Given that the Clovis toolkit, whose use expanded from East to West in North America, corresponds geographically and in terms of inferred time of segregation of gene pools to the biggest component of population structure in Founding Population derived Native Americans in the United States (e.g. with more than one mtDNA haplogroup found in North America but not South America, and to distinguishable if subtle autosomal DNA distinctions), It is very likely that the Clovis people either were from the outset, or became over the course of their migration from Beringia to Eastern North America and then back east to west across North America, a people as well as a toolkit style.
Since the Clovis culture only existed for about 300 years, however, probably collapsing in the immediate wake of a sudden Younger Dryas climate event, this shared cultural community may have been short lived and subsequently fractured as the North American megafauna extinction event (due to a combination of the effects of the Younger Dryas and overhunting) made their toolkit designed for a lifestyle centered around hunting big game obsolete.
"(from Wikipedia): "Ruhlen claims this [Na-Dene] migration occurred six to eight thousand years ago, placing it around four thousand years later than the previous migration into the Americas by Amerind speakers".
That would be within the obsolete "Clovis first" paradigm. Today we know that the Paleoindian migration happened at least c. 17,500 years ago (Salado site, Texas - earlier is still possible and I personally suspect post-LGM dates like 20 Ka.) "
The wave of migration from Northeast Asia to Alaska that is the source of the genetic and linguistic distinctiveness of the Na-Dene people was actually around 3500 BCE to 3000 BCE, about 5000 to 5500 years ago and at least nine thousand years after the Founding population of the Americas migrated from Beringia to the rest of North America and South America. See the sources referenced at https://dispatchesfromturtleisland.blogspot.com/search?q=Na-Dene&max-results=20&by-date=true
"All that considered would allow for Na-Dene languages and Y-DNA C3 (mostly found in the same area) to have arrived to (non-Beringian) North America with Clovis culture or its relative the Folsom culture (more strictly coincident with the Southern Na-Dene zone)."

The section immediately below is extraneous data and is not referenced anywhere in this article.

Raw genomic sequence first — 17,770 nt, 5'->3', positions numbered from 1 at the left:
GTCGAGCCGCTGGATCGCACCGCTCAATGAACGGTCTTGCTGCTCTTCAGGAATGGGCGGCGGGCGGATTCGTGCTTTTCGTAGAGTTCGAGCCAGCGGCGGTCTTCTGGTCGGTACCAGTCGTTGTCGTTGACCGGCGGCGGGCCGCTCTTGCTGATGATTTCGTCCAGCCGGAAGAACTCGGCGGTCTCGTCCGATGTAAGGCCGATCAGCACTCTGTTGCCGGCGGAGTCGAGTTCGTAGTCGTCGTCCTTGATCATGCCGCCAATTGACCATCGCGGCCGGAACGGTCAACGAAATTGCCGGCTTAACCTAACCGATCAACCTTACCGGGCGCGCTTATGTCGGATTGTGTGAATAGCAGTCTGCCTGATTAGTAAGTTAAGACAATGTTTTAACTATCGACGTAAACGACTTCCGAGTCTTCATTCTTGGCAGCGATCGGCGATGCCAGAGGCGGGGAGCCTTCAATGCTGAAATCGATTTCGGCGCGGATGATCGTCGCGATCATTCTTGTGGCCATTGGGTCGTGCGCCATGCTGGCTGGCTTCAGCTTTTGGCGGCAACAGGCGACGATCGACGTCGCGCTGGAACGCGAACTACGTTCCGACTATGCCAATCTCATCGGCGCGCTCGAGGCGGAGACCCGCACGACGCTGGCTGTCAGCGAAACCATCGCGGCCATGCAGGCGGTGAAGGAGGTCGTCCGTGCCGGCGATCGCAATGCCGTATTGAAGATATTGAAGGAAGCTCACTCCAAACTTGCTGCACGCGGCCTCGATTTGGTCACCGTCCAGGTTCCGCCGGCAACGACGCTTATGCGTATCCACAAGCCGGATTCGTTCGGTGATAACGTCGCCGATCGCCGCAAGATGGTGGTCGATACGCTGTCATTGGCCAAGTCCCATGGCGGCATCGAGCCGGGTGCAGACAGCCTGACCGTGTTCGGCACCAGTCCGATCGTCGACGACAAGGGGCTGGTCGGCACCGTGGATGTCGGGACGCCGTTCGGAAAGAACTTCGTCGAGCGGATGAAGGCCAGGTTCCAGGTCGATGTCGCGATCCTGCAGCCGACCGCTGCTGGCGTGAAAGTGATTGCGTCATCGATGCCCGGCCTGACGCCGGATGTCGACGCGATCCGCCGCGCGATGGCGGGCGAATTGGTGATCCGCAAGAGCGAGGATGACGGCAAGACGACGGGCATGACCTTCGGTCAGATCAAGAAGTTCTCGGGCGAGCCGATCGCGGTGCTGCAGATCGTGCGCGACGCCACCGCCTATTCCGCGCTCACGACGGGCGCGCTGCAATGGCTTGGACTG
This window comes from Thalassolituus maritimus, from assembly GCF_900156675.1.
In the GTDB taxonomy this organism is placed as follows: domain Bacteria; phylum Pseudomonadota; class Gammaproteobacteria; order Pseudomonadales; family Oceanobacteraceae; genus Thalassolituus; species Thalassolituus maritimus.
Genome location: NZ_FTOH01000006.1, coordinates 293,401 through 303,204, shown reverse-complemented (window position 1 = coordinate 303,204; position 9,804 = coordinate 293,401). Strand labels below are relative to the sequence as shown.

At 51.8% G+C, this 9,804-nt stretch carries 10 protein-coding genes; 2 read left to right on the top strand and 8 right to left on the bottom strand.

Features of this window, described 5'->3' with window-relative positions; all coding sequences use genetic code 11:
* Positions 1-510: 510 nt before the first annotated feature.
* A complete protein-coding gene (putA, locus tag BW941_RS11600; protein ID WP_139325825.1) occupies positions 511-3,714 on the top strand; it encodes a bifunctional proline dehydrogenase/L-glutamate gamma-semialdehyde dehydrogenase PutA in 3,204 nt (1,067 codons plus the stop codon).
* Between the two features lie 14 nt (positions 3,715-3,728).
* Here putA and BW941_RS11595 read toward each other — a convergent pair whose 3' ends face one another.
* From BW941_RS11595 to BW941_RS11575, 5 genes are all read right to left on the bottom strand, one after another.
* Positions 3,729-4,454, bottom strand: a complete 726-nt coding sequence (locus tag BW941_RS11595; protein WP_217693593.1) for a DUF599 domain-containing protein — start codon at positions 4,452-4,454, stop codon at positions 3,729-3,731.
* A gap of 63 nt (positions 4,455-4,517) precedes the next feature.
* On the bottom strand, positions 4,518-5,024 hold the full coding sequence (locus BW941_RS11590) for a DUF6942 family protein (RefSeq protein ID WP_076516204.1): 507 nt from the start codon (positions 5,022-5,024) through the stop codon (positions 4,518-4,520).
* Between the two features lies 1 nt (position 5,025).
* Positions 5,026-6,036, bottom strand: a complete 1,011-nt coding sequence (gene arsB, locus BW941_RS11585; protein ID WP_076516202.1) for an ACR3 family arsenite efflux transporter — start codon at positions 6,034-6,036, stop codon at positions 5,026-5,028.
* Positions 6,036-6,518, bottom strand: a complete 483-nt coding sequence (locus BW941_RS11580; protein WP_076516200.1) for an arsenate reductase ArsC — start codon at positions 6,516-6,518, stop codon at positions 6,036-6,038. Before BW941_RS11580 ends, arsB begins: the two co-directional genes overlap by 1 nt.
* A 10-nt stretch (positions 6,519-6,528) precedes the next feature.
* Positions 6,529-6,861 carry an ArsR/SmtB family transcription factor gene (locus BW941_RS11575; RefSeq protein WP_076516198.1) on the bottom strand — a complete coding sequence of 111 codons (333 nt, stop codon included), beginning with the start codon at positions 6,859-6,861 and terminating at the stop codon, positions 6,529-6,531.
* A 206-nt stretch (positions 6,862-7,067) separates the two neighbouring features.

No. The Na-Dene culture is much more recent and we know from ancient DNA from a Clovis culture individual that the people who practiced the Clovis culture were 100% descendants of the Founding population of the Americas. The Clovis culture arises ca. 1000-2000 years after modern humans first entered North America.
"A c. 10 Ka ago date for the expansion of Na-Dene languages into North America would still allow for the identification of Yenisean as a relative, much as similarly old Afroasiatic is still identifiable.
Bronze Age seems to me a bit late, what is it based on?"
The 3000 BCE to 3500 BCE date is based upon several things: the estimated expansion and admixture dates of genes that are distinctively Na-Dene, the oldest archaeological evidence in Alaska of archaeological cultures associated with either the Na-Dene people or the wave of Paleo-Eskimos from whom the Na-Dene people arose via admixture with Founding Population derived individuals (a correspondence supported by ancient DNA samples), and linguistic data. The linguistic data involves both linguistic based estimates of the time depth of the Na-Dene language family in North America based upon its internal linguistic diversity and phylogeny (with calibration points such as the known time of Na-Dene migration to the American Southwest), and from the time depth that can be estimated from the extent to which Yenesian and Na-Dene languages show similarities and differences.
We can also help data this migration by looking at the age of the Northeast Asian archaeological culture most similar to that of the Paleo-Eskimos from whom the Na-Dene people arose, whose identity can also be inferred by comparing the modern and ancient DNA of Siberian peoples to those of the Paleo-Eskimos who gave rise to the Na-Dene people.